The Christopher Columbus statue located in Marconi Plaza in Philadelphia, covered by a wooden box (all photos by and courtesy Nina Braca unless otherwise noted)

One of the most interesting public sculptures in Philadelphia right now is a 22-feet-tall, wooden box in the middle of a public park.

The box actually covers a marble statue of Christopher Columbus that has been in place for nearly 150 years. Originally erected in 1876, the monument shows Columbus standing next to a globe showing a map of the Americas, though this actual statue has not been visible to the public for over a year. The covering of the memorial is the result of an ongoing legal battle between the city, which has been trying to remove the statue, and preservationists who want to keep it in place. A bizarre piece of art unto itself, Philadelphia’s wooden box demonstrates how the injustices of the past are not so easily undone.

Columbus Monument attributed to Emanuele Caroni at Marconi Plaza, Broad and Oregon Streets, Philadelphia; Italian marble with stone base (December 2012) (image by Smallbones courtesy Wikimedia Commons)

Columbianism, the myth that Christopher Columbus discovered the New World, has documented roots in racism and imperialism. However, Italian-American groups and other conservationists often seek to keep these statues in place, citing them as tributes to Italian heritage. Following the racial justice protests in the summer of 2020, the city of Philadelphia voted to remove this monument, but a group of local preservationists challenged the removal in court. The issue has been tied up in legal proceedings since then.

The dispute over this statue’s removal has now spanned multiple courtrooms, protests, and rulings. A local judge ordered the statue cannot be removed. A state judge ordered that box cannot be removed either. As the case waits to be heard by the Pennsylvania state supreme court, the box as well as a set of metal barricades — originally put up as a temporary solution — have become everyday fixtures of the park landscape.

Posters on the metal barricade surrounding the boxed Christopher Columbus statue in Marconi Plaza

More complex and noteworthy than it initially appears, the messy spectacle of this boxed Columbus statue reveals much about efforts to reform public art in the United States. News coverage often focuses on the few Columbus statues that have been toppled, giving an exaggerated impression of social change. But over a hundred Columbus statues, the majority, remain standing throughout the country. This boxed Columbus is therefore a far more accurate representation of the state of critical self-reflection within public art.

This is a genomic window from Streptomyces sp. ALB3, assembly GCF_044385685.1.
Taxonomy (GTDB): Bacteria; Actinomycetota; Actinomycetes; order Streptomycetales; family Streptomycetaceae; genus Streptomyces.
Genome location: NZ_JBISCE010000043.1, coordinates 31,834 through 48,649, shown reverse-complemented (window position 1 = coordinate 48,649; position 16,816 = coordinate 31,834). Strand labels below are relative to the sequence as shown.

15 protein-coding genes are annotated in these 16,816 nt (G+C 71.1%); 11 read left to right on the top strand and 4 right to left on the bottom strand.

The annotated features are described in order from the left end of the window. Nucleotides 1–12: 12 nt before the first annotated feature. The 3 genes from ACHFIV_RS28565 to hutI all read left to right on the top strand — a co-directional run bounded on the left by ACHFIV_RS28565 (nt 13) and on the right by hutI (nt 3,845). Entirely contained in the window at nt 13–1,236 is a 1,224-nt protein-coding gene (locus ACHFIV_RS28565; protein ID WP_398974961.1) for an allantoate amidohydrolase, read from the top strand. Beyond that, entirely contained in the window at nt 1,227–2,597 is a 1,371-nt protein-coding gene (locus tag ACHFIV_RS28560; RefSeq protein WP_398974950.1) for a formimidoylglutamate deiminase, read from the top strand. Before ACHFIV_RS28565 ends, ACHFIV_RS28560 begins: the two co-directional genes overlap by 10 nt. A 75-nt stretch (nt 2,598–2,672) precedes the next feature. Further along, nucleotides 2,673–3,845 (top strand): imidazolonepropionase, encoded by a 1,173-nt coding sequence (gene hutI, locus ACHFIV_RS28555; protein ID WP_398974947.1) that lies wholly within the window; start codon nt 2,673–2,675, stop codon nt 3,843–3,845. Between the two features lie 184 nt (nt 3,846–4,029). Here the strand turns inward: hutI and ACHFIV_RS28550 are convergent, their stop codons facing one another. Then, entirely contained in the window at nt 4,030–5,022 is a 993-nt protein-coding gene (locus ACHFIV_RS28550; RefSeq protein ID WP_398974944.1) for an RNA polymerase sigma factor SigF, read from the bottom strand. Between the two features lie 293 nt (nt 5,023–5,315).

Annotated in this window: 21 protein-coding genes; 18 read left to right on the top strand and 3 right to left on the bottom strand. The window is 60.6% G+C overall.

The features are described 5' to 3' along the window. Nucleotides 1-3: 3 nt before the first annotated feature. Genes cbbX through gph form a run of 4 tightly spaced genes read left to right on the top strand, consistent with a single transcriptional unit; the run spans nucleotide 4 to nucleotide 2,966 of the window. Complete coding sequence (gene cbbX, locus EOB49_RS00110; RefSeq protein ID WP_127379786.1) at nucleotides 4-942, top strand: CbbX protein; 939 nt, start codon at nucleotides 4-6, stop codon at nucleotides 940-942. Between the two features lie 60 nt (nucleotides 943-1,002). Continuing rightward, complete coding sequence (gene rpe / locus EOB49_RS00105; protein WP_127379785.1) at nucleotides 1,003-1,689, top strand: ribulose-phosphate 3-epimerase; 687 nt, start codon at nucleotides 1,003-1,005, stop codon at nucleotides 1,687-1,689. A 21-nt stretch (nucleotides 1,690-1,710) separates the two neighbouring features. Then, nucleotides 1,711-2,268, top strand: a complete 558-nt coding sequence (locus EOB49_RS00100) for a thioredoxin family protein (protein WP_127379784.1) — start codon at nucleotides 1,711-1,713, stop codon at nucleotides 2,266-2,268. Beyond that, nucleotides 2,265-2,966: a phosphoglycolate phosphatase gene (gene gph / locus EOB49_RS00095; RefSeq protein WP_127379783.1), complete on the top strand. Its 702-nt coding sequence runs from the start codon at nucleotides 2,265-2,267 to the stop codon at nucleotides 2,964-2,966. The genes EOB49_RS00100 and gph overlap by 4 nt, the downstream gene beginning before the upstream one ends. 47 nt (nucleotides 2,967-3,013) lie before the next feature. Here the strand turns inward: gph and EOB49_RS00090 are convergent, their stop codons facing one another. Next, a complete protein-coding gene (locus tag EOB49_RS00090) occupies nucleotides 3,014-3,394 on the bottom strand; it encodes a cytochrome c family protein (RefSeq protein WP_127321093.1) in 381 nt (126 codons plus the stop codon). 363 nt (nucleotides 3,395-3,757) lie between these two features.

Hiding in plain sight, the box obscures a vast legacy of inequality without undoing it. It removes the most visible source of conflict without addressing the root causes. (The court order for the box to remain in place even cited its necessity for public safety reasons.) The box covers up the past without directly addressing it.

Mired in a vast legacy system of bureaucracy and politics, the statue can neither go nor remain. Its covering seals it off from public view, but also functions to safeguard it from protestors. In fact, preservationists originally tried to argue for the box to be constructed of acrylic glass so that the box would act as a protective barrier while the statue remained visible. The box is a way for the statue to stay standing without inciting further controversy. It is therefore also a far more accurate representation of the difficulties of dismantling harmful legacies. The boxed Columbus symbolizes the superficial solutions implemented in the name of racial justice, the acts that conceal and diffuse rather than correct.

A close-up view of the label on the wooden box covering the Christopher Columbus statue in Marconi Plaza

Shrouded spectacles like this are not unique to Philadelphia. Elsewhere, statues have been covered in large canvas cloths (see the Columbus statue in Shenley Park in Pittsburgh) or even encased in a giant, corrugated black tubes (the Columbus statue at the Italian Center in Poughkeepsie). Public monuments unto themselves, these absurd, poorly hidden memorials jut out awkwardly from the landscape, markers of this fraught era in United States history. Once these statues were erected as symbols of nationalism. Now they are reminders that the flawed foundations of the past will not be simple to repair.

To better understand the country’s response to the anti-racism protests, don’t look at the places where statues have come down. Look to the places where they remain in place, and especially at the places where attempts to remove them have failed. As public art reckons with its troubled histories, it is these shrouded statues that we should be paying attention to. The disputes over their futures continue far beyond the initial protests. They show how the systems of the past persist and preserve themselves. They are reminders that troubled systems most often remain in place, hidden in plain view.

Hua Xi is a writer and artist whose writings have appeared in The Nation, The New Republic and elsewhere. They previously studied public monuments with Audit the Streets.